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Against the Odds: Endless Whispers


Hello, everyone. Welcome to episode forty-five of Against the Odds! Last week on our Against the Odds poll, Endless Whispers snuck out a victory over a bunch of options, which means that this week we are heading to Modern to see if we can kill our opponents with some combination of deadly enters-the-battlefieldtriggers and their own creatures! One more thing before we get to the videos.

Normally on the Against the Odds polls, the option that receives the most votes gets made into the video, and the next two options remain on the next poll. Since Eldritch Moon—which might be the best Against the Odds set ever—is finally releasing on Magic Online this week, we are going to shake things up a bit over the next couple of weeks. First, we're not going to have a poll this week because next week, we'll have a very special Eldritch Moon edition of Against the Odds. Then, when the poll returns next week, we'll have an all Eldritch Moon poll, so over the next few weeks, we'll get to cover all of the awesome new cards from the set!

We'll talk more about Endless Whispers in a minute, but first a quick reminder. If you enjoy the Against the Odds series and the other video content here on MTGGoldfish, make sure to subscribe to the MTGGoldfish YouTube Channel.

Against the Odds: Endless Whispers Deck Tech

Against the Odds: Endless Whispers Games

The Deck

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Endless Whispers is a really unique card. Not only can it work like a Donate to give an opponent a creature in conjunction with a removal spell or sacrifice outlet, but since the effect is symmetrical and impacts all creatures, it can also be used as part of a build-your-own Control Magic combo. Most importantly, since the creature dies and then returns to the battlefield, it also triggers enters-the-battlefield abilities. Our deck is looking to take advantage of both aspects of the card!

Plan A: Insta-Win Combo

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Phage the Untouchable is the only creature in our deck, but it's also the best creature in all of Magic when played alongside Endless Whispers. The basic idea is that we'll get an Endless Whispers on the battlefield, and then cast a Phage the Untouchable. Then, one of two things can happen. First, we can start attacking our opponent with Phage the Untouchable, and if we ever get in combat damage, our opponent loses the game on the spot. This means our opponent goes into permanent chump-block mode, because if they actually kill the Phage the Untouchable by blocking or with a removal spell (discounting things like Path to Exile that exile), it will return from our graveyard under their control at the beginning of the next end step, thanks to Endless Whispers, and they'll lose the game. Second, we can simply kill our own Phage the Untouchable with one of our endless removal spells to get the "combo kill" with Endless Whispers. To make sure we have our Endless Whispers and / or Phage the Untouchable when we need them, we also have Dark Petition to search up either half of our combo.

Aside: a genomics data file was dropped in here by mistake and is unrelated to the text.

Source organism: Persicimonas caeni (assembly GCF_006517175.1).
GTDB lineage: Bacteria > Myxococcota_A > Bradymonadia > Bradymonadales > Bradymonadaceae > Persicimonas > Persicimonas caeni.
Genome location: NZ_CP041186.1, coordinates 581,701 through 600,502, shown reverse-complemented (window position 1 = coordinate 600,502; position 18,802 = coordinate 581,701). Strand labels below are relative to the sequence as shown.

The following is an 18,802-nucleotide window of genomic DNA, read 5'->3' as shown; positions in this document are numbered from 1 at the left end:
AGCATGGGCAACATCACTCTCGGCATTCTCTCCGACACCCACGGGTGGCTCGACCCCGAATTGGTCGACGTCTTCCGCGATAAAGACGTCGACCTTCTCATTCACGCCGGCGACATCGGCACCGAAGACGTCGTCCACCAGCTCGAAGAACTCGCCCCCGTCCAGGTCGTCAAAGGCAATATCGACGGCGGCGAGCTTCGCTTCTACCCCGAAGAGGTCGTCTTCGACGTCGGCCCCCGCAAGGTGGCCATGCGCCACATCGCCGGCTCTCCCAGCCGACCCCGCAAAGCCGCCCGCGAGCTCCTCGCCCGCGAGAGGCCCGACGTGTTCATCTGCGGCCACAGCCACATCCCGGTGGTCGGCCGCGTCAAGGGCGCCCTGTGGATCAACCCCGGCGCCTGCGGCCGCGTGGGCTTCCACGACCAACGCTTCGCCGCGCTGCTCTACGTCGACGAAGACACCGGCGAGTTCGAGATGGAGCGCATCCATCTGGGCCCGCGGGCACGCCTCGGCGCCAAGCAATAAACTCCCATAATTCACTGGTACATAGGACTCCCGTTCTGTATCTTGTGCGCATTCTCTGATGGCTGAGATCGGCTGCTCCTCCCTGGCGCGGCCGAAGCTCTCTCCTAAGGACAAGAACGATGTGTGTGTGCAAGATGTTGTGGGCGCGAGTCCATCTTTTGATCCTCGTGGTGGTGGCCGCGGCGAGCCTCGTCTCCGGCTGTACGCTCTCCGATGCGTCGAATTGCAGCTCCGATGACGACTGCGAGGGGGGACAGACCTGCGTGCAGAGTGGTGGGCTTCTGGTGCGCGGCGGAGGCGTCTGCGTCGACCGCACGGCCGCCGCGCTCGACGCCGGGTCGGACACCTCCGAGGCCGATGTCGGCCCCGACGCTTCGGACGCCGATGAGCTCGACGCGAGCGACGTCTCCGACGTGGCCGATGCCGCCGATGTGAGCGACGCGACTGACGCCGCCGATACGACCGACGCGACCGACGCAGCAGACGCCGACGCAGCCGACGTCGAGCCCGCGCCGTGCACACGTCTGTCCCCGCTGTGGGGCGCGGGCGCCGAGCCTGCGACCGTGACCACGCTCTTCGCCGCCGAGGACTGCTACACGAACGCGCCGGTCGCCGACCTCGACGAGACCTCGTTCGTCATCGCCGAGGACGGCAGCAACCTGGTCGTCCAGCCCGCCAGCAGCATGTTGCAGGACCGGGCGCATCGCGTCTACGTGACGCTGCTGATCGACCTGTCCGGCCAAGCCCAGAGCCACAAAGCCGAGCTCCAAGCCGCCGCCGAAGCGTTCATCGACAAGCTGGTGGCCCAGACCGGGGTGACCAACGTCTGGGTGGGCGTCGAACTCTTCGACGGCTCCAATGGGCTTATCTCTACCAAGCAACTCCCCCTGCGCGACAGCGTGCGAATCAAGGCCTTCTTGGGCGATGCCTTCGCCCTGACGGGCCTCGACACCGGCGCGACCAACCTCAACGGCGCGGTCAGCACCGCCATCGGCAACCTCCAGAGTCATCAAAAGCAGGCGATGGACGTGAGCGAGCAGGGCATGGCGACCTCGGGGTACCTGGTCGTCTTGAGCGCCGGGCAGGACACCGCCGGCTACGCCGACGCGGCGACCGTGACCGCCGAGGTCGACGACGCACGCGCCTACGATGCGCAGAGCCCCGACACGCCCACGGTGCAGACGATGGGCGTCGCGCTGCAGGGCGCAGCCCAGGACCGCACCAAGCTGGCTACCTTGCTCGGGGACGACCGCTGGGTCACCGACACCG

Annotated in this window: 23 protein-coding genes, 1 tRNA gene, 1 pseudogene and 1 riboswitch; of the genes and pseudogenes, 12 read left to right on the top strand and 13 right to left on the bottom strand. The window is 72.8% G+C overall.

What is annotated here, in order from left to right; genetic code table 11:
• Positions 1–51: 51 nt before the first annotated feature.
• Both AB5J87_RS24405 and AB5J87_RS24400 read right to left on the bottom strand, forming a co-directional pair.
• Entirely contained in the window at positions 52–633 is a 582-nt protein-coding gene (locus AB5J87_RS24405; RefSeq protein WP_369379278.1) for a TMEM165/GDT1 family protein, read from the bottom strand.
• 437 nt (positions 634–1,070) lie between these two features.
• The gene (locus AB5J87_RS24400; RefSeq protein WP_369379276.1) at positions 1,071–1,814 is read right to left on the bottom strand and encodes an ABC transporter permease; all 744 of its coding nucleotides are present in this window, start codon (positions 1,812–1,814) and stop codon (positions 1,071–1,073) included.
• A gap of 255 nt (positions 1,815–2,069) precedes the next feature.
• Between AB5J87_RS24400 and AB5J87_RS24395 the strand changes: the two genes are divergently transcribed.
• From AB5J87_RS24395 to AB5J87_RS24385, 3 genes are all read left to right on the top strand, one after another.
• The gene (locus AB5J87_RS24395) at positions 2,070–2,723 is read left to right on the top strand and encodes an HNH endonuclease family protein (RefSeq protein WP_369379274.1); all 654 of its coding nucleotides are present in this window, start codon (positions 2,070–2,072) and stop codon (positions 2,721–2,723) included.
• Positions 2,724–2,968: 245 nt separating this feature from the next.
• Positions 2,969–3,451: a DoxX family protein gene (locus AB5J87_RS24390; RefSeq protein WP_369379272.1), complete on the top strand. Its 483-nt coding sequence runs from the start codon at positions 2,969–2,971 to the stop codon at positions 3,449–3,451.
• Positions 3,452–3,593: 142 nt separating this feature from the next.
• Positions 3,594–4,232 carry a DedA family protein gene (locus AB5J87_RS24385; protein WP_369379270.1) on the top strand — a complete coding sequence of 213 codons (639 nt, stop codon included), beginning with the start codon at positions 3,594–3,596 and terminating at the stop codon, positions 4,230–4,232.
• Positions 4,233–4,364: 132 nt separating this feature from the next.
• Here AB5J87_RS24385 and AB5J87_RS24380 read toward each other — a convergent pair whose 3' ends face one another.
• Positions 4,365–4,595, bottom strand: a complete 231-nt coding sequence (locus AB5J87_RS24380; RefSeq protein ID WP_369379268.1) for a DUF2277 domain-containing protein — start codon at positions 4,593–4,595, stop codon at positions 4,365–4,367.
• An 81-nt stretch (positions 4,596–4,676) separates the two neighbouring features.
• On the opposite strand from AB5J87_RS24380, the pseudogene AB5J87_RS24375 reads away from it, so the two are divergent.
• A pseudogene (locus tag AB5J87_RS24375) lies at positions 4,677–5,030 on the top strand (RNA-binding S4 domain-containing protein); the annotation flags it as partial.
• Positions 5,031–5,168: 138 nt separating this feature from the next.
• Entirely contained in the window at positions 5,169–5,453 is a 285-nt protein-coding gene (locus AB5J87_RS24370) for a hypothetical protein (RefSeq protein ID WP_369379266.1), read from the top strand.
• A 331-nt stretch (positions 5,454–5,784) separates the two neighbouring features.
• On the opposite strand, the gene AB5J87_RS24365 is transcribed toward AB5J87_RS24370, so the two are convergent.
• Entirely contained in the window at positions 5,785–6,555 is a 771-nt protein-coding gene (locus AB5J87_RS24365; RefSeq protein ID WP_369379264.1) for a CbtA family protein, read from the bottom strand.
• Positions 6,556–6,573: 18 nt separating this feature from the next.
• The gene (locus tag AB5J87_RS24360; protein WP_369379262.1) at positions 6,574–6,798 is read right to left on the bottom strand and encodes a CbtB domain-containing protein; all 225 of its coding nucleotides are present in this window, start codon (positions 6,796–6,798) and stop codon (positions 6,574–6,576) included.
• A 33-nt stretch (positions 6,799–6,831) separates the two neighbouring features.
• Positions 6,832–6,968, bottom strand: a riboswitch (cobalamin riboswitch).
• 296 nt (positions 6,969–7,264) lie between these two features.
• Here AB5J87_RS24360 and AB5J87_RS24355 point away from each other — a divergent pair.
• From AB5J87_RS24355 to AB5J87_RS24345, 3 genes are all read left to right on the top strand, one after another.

Plan B: Kill Our Opponent with Their Own Creatures

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The other thing that Endless Whispers can do is turn any removal spell into a Control Magic that also triggers enters-the-battlefield abilities. So, when we aren't killing our opponent with the Phage the Untouchable combo, our goal is to get an Endless Whispers on the battlefield and use our ample removal (we have a massive 20 cards in our main deck that can kill one or more creatures) to steal our opponent's stuff and turn it against them. 

The issue with this plan is that Endless Whispers is symmetrical, which means our opponent can also steal our creatures by killing them (or steal back their creatures), but our deck is built so that in most matchups, we should be able to take advantage of Endless Whispers far more consistently than our opponent. For one thing, we only have one creature in our deck, and if our opponent steals it, they'll die, but for another thing, a lot of decks play removal that isn't all that good at triggering Endless Whispers like Path to Exile

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Probably the ultimate blow-outs are Damnation and Mutilate, which turn into permanent Insurrections when we have an Endless Whispers on the battlefield, stealing all of our opponent's creatures at once. Plus, even when we don't have an Endless Whispers, playing a bunch of removal and wraths helps keep us alive while we are looking to set up our combo finish.